Specialist for Regulatory Affairs , Vaxxinova GmbH, Cuxhaven, Germany
Brigitte Othmar-Vielitz studied Biological Sciences at Edinburgh University and Göttingen University. She holds the Position of Qualified Person of Vaxxinova GmbH in Cuxhaven and has been head of Regulatory Affairs of Autogenic Veterinary Vaccines since 2014. She has 20 years of hands-on experience in the development and optimization of poultry vaccines from Master Seeds, batch manufacturing and testing to European-wide registration. As part of her work at Lohmann Animal Health GmbH, she also commented on legal texts and draft monographs.
Keywords: Directive 2001/28/EC, veterinary medicinal products, autogenous vaccines, new regulation of the European Parliament and of the Council Regulation (EU) 2019/6 on veterinary medicinal products
Strengthening the prudent use of antimicrobials by European veterinarians has resulted in an increasing interest in the use of autogenous vaccines. However until December 2018 autogenous vaccines were regulated on national level in the European member states resulting in different standards in the manufacture and quality control of autogenous vaccines. At the same time it is well known that vaccinated food-producing animals easily cross borders within Europe. Therefore not only for consumer protection reasons there is strong interest to regulate autogenous vaccines on a European level. In order to do so a new regulation on veterinary medicinal products was proposed by the European Commission and the Council of Europe in order to repeal the current Directive 2001/28/EC that excludes autogenous vaccines.
On 25/26th September 2017 a joint workshop titled “Autogenous Vaccines and Their Role in Animal Health Strategies”, organized by the International Alliance for Biological Standardization and the University of Gent, discussed the legal situation of autogenous vaccines in Europe in comparison to registered veterinary medicinal products. Representatives of the animal health industry and national authorities as well as the European Commission desired changes to the current legislation for veterinary medicinal products, based on experience with respect to the functioning of the veterinary medicines market, administrative burdens for registered products, scientific progress and protection of animal and public health.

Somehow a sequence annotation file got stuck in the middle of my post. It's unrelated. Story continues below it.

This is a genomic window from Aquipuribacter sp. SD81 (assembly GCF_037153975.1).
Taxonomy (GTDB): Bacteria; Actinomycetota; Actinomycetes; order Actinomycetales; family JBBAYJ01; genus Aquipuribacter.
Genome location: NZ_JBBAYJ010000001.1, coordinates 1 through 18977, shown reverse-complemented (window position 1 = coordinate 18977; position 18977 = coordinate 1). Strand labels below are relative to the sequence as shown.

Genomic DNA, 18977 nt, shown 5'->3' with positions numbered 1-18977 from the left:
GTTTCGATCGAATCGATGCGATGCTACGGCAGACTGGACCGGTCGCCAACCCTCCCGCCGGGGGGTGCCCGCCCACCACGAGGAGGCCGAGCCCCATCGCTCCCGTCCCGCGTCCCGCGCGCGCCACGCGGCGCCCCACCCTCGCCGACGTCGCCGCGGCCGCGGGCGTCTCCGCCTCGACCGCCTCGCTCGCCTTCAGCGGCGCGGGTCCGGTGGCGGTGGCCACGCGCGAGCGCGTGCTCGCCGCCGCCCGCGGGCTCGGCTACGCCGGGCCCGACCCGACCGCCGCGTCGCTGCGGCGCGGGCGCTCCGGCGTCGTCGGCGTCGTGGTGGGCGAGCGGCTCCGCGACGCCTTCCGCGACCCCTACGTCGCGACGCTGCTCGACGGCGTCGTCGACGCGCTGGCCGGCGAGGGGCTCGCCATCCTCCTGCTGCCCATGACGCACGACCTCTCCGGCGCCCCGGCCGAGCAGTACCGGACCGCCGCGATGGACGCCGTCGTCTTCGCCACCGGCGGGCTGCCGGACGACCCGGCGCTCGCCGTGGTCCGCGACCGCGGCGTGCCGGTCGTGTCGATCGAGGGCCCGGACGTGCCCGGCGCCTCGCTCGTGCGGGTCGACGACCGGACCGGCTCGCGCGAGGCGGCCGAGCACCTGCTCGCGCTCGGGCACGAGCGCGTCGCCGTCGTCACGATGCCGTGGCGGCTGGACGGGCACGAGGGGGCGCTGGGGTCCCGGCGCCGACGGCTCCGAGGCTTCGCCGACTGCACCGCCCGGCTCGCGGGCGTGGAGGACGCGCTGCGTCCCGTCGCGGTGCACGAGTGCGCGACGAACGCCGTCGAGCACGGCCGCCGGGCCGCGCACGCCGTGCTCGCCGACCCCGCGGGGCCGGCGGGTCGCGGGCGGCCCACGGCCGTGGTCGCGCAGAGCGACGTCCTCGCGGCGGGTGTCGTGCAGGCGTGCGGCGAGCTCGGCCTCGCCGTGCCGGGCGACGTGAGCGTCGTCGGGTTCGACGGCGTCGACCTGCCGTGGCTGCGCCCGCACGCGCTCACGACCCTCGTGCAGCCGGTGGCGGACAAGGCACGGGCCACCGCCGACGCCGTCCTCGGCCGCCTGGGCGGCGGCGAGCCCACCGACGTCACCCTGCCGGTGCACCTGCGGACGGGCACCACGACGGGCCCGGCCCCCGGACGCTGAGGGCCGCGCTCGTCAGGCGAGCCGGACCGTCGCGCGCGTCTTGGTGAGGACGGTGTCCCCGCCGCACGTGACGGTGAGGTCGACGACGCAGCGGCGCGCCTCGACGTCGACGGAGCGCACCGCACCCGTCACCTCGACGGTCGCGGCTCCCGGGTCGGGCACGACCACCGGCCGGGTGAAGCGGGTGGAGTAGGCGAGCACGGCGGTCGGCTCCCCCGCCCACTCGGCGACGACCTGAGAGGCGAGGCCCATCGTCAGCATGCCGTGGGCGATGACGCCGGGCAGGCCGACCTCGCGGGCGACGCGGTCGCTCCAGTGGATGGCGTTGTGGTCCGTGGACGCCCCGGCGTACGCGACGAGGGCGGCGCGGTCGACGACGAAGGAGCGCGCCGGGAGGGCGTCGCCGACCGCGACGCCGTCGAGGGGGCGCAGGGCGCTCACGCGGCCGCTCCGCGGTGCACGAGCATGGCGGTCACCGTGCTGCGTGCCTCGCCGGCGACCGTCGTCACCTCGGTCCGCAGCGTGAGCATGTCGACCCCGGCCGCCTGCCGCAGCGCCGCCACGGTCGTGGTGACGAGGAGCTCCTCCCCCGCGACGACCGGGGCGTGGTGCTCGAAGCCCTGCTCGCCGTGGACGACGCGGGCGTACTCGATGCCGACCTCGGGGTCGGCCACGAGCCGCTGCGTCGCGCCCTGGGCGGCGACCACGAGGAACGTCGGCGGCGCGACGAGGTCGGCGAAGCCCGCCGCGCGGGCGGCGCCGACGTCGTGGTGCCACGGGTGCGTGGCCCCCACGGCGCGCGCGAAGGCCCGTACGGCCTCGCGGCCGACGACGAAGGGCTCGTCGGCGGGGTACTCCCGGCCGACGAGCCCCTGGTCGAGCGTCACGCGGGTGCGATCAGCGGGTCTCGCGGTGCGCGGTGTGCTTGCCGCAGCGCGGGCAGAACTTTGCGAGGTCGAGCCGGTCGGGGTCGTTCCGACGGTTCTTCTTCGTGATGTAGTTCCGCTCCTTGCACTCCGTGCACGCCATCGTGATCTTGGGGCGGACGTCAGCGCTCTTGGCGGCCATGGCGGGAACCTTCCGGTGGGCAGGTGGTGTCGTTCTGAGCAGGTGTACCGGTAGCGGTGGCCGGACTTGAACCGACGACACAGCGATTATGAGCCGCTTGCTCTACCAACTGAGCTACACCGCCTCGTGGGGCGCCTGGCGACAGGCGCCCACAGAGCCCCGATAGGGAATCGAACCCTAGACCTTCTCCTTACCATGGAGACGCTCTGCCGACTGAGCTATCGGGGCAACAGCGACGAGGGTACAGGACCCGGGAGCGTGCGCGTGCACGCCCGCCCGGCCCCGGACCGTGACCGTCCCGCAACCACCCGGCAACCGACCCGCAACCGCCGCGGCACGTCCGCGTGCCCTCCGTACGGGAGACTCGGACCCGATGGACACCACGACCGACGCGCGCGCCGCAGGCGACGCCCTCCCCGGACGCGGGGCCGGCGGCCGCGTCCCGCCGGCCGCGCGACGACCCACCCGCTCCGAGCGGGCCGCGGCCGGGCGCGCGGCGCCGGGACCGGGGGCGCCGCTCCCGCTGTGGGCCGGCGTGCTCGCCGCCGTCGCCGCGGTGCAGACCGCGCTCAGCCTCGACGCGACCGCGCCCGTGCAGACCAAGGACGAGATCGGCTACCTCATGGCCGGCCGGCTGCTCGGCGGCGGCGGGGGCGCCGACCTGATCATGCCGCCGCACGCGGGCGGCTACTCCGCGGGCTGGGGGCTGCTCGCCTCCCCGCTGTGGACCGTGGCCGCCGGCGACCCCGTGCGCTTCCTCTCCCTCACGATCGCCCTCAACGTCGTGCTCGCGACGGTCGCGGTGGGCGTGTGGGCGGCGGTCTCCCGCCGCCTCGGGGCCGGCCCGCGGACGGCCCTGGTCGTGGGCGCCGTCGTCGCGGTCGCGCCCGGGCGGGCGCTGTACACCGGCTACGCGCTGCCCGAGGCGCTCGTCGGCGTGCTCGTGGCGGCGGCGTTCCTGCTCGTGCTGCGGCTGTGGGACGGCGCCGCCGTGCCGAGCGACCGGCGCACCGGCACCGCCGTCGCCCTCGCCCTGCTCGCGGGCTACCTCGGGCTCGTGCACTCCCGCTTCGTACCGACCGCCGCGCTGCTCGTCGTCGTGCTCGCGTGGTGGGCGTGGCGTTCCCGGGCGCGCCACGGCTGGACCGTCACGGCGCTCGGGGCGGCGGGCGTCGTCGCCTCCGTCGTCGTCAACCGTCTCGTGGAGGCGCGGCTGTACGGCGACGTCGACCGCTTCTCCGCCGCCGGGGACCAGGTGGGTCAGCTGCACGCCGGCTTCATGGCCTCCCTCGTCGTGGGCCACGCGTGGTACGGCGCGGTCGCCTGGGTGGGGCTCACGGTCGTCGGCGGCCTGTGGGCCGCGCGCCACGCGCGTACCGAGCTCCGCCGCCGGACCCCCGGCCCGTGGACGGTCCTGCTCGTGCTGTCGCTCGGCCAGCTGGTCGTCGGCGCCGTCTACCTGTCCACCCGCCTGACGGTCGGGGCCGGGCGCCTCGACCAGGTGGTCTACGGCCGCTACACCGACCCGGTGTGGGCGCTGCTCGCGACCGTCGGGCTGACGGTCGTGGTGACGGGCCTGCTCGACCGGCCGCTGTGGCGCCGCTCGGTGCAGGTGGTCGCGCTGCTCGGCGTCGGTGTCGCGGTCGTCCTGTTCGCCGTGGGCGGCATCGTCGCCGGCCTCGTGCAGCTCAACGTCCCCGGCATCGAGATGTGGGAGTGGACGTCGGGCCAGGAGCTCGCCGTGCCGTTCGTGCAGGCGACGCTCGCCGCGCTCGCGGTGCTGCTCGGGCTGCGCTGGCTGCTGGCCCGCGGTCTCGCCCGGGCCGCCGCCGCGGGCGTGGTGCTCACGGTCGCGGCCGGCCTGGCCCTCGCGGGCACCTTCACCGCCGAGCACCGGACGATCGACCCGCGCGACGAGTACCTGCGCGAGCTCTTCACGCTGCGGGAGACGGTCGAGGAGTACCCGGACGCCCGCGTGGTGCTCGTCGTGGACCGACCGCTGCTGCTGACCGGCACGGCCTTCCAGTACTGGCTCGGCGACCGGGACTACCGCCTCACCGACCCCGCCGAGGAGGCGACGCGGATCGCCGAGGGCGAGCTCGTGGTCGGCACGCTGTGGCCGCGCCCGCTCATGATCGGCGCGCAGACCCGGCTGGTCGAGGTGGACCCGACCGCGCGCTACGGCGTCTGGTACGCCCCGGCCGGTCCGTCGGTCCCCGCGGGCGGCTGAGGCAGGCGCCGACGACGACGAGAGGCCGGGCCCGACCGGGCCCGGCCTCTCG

In contrast to registered vaccines, autogenous vaccines are always inactivated and only allowed to be used locally, on one holding under exceptional circumstances, when a registered vaccine against an indication in a target animal is not available. The market for autogenous vaccines therefore is rather small, but their fast availability allows the veterinarian to quickly respond to new diseases or to diseases, against which no registered product is available. Batches of autogenous vaccines are rather small as they are herd and customer specific products.